Such a project would involve isolating the DNA from the cells, so that the DNA is the only part of the cells in a sample (figure 1E, 2B.) From there, the DNA can be sequenced and analyzed in a number of fashions. The end result would be the data, being the sequence of the nucleotides in the genome. Nucleotides are the unit of information that makes the genome. There are four nucleotides, which are denoted A, T, C, and G (figure 1F.) To offer an idea of the vastness of a genome, Leopard Gecko genome is estimated to contain over 4,500,000,000 nucleotides1. Once all of the sequencing data is available, it would need to be assembled in a linear fashion (figure 2), much like reading a book. There is currently a draft genome being worked on for leopard geckos, meaning that the sequencing is not yet finished, and the next step would be assembly of the sequences.
Once the reference genome is assembled, the genomes of animals with pure traits (i.e. pure Blizzard, with no heterozygosity) will be compared to the reference to identify the exclusive differences. The identification of such differences is not guaranteed, or even highly likely, and may often require samples to be run multiple times before finding the differences sought after. This task is not one that will be easy, or cheap, but at least needs to be attempted to advance our beloved hobby. Once all of these differences are identified, animals will be able to be genotyped. However, keep in mind, that the process will be a long and winding road, filled with hurdles, troubleshooting, insignificant results, and so on.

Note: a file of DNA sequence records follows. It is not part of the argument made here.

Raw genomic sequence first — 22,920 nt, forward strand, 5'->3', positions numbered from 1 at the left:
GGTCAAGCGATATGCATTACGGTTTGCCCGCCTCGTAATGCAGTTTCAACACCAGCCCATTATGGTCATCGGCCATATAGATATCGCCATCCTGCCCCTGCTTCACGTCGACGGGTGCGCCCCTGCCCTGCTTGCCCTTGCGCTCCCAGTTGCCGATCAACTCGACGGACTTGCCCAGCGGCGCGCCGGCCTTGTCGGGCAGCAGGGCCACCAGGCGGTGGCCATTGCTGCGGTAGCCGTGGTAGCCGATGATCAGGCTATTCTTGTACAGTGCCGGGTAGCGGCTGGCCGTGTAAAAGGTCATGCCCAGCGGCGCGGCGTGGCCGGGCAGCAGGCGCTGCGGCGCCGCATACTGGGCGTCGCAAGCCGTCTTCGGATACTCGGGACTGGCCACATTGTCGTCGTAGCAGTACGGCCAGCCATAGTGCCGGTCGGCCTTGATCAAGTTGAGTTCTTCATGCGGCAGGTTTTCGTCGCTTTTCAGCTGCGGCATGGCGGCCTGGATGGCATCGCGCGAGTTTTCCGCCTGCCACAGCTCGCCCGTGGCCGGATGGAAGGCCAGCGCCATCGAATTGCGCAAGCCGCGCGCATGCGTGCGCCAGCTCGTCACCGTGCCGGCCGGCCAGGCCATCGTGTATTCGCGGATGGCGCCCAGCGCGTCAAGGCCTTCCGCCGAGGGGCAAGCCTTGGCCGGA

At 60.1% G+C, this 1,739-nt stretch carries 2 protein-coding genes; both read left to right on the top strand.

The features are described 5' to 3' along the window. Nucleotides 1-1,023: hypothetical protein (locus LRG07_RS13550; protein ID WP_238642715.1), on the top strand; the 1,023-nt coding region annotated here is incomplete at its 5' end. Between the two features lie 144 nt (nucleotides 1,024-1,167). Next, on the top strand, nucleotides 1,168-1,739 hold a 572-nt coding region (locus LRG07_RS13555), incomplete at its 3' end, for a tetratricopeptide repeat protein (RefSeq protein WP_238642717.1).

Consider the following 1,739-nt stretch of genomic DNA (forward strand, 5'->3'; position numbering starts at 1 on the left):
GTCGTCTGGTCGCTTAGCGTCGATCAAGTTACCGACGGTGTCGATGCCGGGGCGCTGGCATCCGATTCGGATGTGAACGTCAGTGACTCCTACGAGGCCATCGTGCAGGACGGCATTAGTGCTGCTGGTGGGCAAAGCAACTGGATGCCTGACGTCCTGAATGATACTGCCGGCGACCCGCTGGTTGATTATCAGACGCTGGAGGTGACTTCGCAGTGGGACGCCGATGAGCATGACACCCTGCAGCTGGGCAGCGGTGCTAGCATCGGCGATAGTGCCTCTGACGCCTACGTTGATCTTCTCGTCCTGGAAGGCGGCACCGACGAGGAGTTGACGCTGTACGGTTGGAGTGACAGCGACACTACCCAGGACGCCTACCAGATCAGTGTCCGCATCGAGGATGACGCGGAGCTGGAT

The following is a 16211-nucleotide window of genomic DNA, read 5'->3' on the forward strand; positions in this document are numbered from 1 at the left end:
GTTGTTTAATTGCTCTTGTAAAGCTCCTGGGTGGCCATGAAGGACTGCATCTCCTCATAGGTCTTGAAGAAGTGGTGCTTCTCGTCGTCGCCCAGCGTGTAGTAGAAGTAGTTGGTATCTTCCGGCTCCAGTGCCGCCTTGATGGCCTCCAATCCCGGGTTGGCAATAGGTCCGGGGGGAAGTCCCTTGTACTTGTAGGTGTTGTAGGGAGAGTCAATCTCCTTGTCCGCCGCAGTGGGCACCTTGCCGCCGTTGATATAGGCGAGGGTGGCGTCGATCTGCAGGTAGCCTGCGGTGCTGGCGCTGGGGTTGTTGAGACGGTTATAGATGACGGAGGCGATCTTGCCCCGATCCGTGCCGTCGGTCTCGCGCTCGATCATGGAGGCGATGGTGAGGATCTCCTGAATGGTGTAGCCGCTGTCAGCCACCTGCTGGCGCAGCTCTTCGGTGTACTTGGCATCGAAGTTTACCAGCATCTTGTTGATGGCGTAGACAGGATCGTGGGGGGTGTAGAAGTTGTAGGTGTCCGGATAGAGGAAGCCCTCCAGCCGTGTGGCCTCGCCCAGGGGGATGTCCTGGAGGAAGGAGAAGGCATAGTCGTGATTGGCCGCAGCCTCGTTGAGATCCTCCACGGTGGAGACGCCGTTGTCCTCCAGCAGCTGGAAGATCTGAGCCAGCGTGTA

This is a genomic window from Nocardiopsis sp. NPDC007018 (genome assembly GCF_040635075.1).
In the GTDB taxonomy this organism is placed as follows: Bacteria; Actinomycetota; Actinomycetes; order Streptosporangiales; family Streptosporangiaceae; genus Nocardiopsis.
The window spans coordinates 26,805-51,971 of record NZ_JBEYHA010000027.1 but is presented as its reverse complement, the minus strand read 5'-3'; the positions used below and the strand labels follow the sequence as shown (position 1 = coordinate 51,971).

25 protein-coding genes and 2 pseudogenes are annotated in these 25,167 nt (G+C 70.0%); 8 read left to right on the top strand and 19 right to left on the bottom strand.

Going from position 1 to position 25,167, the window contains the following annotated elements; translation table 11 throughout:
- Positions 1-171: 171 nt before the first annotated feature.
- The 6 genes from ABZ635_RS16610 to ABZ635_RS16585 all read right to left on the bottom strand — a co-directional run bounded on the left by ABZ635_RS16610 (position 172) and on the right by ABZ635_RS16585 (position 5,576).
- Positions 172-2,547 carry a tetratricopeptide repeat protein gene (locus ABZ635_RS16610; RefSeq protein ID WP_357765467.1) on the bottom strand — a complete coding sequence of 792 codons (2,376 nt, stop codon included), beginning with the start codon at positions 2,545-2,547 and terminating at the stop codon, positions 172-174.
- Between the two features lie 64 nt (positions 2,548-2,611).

What would this mean for the breeding hobby?
Once animals can be genotyped, it will truly revolutionize the breeding hobby. There will be no more unnecessary distrust about unknown heterozygosity, or crossed albinos. Breeders would no longer need to feel compelled to test breed, therefore minimizing the unnecessary offspring produced from such breeding. Another major change would be that animals would no longer need to go on labeled as ‘possible het’, but instead, could be tested and the buyer could know for sure, one way or another.
Perhaps the two most important effects this could have on the hobby, would be to clean up many lines to clear the murky genetic waters, and to potentially identify the actual genetic components responsible for Enigma Syndrome (ES.) Being able to test animals for multiple albinisms without breeding them and creating countless babies as a byproduct will be infinitely priceless. However, even more priceless is the fact that this would make reestablishing pure lines much easier, to ensure they will be around for the generations to come.